Military has tried to transfer 62 sexual offence files to civilian police — but half were rejected
Military police in Canada have tried to transfer 62 sexual assault cases to civilian police forces since last fall — but about half of those files have been declined and sent back.
The Canadian Armed Forces released new figures in response to requests from CBC News and the release of a blistering independent report on the military's ongoing sexual misconduct crisis.
Canadian Armed Forces Provost Marshal Brig.-Gen. Simon Trudeau confirmed the military has attempted to transfer 49 new sexual offence cases to civilian police since November 2021. Police forces accepted 22 of the files and rejected 27.
Military police also attempted to transfer 13 in-progress cases to civilian police; nine of those files are now being investigated and four cases were declined.
"The transfer and referral of cases raises a wide range of complex issues," wrote Trudeau in a statement about the figures, which were current as of May 30.
"Some agencies were not ready to accept investigations for reasons that reflect the diversity of law enforcement contexts in Canada."
The figures show the challenges the military faces in trying to act on an interim recommendation by former Supreme Court justice Louise Arbour to transfer military sexual offence cases to civilian investigators.
On Monday, Arbour released a wide-ranging final report calling for the Canadian Forces to be stripped permanently of its power — granted in 1998 — to investigate and prosecute sexual offences among military members.
Arbour called for the military to hand over sexual offence files to civilians as part of her interim recommendations last fall — recommendations that Defence Minister Anita Anand accepted in November 2021.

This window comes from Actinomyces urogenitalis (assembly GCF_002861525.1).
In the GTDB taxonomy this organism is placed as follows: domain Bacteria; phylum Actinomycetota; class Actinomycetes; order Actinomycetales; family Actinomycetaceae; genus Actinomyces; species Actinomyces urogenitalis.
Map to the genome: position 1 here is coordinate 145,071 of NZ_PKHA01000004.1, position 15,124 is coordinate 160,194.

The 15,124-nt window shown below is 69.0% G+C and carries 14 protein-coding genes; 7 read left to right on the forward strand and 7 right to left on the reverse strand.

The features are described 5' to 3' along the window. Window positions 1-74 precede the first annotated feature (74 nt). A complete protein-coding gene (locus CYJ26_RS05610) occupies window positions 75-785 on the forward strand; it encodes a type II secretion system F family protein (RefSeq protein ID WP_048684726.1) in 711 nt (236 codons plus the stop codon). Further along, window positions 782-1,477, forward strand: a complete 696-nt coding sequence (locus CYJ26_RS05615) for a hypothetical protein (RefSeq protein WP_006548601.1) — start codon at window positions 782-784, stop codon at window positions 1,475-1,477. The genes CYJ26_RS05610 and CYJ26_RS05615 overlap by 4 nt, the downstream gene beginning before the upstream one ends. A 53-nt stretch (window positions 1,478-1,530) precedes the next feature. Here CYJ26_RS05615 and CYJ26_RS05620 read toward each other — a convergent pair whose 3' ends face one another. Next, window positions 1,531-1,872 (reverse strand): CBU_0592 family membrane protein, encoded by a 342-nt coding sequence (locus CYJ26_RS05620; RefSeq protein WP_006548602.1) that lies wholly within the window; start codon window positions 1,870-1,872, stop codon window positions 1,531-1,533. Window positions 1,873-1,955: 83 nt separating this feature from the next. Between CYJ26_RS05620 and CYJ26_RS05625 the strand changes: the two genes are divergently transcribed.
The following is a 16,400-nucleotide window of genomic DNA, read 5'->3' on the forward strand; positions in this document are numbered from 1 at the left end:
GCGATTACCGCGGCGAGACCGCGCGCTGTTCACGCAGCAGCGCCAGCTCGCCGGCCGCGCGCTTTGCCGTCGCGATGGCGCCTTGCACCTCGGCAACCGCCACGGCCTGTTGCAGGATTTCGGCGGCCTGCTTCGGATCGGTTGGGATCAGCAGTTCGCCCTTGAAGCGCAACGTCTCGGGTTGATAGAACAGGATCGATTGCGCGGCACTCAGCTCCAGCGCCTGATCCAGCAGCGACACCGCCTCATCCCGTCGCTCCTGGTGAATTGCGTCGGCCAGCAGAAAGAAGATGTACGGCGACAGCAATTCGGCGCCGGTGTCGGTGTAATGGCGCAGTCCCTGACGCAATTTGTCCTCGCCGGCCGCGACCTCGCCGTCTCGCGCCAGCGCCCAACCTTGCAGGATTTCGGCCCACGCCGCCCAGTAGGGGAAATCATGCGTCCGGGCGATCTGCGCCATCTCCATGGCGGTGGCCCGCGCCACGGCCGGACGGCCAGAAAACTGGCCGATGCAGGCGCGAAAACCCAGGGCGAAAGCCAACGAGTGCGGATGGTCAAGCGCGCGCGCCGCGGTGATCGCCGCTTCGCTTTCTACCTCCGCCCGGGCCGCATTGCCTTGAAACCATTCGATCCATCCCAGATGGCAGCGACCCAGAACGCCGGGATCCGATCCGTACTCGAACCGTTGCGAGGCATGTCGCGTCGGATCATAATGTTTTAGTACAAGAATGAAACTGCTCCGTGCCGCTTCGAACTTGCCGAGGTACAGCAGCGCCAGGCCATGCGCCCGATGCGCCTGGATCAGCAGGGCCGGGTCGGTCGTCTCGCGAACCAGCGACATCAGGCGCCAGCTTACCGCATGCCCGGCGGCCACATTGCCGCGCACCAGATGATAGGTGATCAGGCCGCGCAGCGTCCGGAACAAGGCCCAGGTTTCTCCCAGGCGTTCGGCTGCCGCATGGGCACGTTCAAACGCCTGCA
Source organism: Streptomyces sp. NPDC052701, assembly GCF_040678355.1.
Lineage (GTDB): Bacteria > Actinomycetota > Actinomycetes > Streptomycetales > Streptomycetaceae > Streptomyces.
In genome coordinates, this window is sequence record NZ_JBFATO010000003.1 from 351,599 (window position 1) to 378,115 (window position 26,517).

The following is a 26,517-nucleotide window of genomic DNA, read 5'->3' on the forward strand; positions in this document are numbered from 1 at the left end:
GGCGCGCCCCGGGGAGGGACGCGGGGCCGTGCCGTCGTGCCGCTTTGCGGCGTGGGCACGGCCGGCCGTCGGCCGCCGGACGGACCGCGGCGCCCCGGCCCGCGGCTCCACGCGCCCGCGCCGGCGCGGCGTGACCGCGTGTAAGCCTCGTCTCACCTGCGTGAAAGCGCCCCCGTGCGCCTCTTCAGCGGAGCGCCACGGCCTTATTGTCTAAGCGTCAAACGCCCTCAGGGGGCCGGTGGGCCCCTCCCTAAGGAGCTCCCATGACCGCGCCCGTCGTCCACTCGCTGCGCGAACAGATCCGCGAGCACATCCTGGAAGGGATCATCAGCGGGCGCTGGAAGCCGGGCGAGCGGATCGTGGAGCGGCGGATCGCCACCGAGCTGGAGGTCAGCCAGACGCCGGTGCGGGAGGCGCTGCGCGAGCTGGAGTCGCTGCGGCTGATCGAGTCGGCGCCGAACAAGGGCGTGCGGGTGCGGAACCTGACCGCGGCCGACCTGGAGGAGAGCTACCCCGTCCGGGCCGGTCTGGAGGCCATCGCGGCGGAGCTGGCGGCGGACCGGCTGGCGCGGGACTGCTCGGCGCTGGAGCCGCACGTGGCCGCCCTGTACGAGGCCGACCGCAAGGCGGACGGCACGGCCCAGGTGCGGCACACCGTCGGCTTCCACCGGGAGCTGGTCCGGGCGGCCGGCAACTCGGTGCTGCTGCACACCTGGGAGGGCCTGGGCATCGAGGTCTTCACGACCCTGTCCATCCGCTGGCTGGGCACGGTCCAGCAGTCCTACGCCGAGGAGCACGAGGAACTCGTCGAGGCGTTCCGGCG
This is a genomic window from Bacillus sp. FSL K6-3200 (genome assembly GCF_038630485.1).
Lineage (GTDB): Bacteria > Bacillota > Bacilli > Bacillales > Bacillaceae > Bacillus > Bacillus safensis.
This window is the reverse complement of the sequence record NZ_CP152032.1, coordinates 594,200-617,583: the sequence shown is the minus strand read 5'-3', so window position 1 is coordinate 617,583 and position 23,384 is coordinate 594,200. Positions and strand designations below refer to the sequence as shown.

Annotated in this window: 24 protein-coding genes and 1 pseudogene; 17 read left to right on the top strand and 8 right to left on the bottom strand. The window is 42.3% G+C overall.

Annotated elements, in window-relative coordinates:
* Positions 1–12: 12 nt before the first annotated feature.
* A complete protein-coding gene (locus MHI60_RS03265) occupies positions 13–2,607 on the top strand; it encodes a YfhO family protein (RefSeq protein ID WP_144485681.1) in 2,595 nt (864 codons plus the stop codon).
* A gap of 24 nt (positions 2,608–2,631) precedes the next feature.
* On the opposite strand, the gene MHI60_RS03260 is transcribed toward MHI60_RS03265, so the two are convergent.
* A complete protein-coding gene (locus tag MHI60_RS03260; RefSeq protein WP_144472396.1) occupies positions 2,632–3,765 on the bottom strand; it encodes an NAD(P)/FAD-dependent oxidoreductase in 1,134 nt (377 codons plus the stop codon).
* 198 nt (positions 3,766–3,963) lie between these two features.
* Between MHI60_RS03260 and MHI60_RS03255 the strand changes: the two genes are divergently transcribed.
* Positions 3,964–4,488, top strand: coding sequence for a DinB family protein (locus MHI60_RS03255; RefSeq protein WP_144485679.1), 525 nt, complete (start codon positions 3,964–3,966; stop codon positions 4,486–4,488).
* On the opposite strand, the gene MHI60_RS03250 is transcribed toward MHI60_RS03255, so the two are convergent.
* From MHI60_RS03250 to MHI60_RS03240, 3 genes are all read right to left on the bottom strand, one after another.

Now, Arbour wants a permanent change that would involve revoking the military's jurisdiction so that civilian police services and courts exclusively handle military sexual misconduct cases. She said it would offer "more equity for victims."
Some civilian police forces resisting accepting cases
Arbour has raised serious concerns about the military being "keen to maintain" its jurisdiction. She also pointed out during a press conference on Monday that civilian police forces "have already surprisingly, in my view, expressed in some cases some reluctance to exercise a jurisdiction that they currently have."
"Civilian police forces and prosecution authorities already have full jurisdiction to investigate sexual offences involving CAF members, including those occurring on defence property," said Arbour's report.
"While some external police forces were open to receiving files almost immediately, others refused to accept any files involving CAF members."
Arbour's report said that at the provincial level, some police chiefs associations and the OPP commission "joined the list of refusals."
The B.C. Urban Mayors' Caucus sent a letter to Prime Minister Justin Trudeau and Anand in January warning that "the civilian justice system is currently stretched beyond capacity from being on the front lines of combating the COVID-19 pandemic."
The Ontario Association of Chiefs of Police warned the province's solicitor general that taking on military sexual misconduct cases could open the door to a great many historical sexual offence claims, Arbour's report said.
WATCH: Louise Arbour discusses handing sexual offence files over to civilian police
The group also said investigators would need to be trained in the military context and raised concerns about investigators' access to military documents, the report added.
The Association des directeurs de police du Québec said it would be unable to accept any military files without approval from the province's minister of public security, Arbour wrote, while the British Columbia Association of Chiefs of Police recommended that police services refuse to accept military files until legal and procedural issues are sorted out.
RCMP started accepting cases in new year
Not all police forces resisted.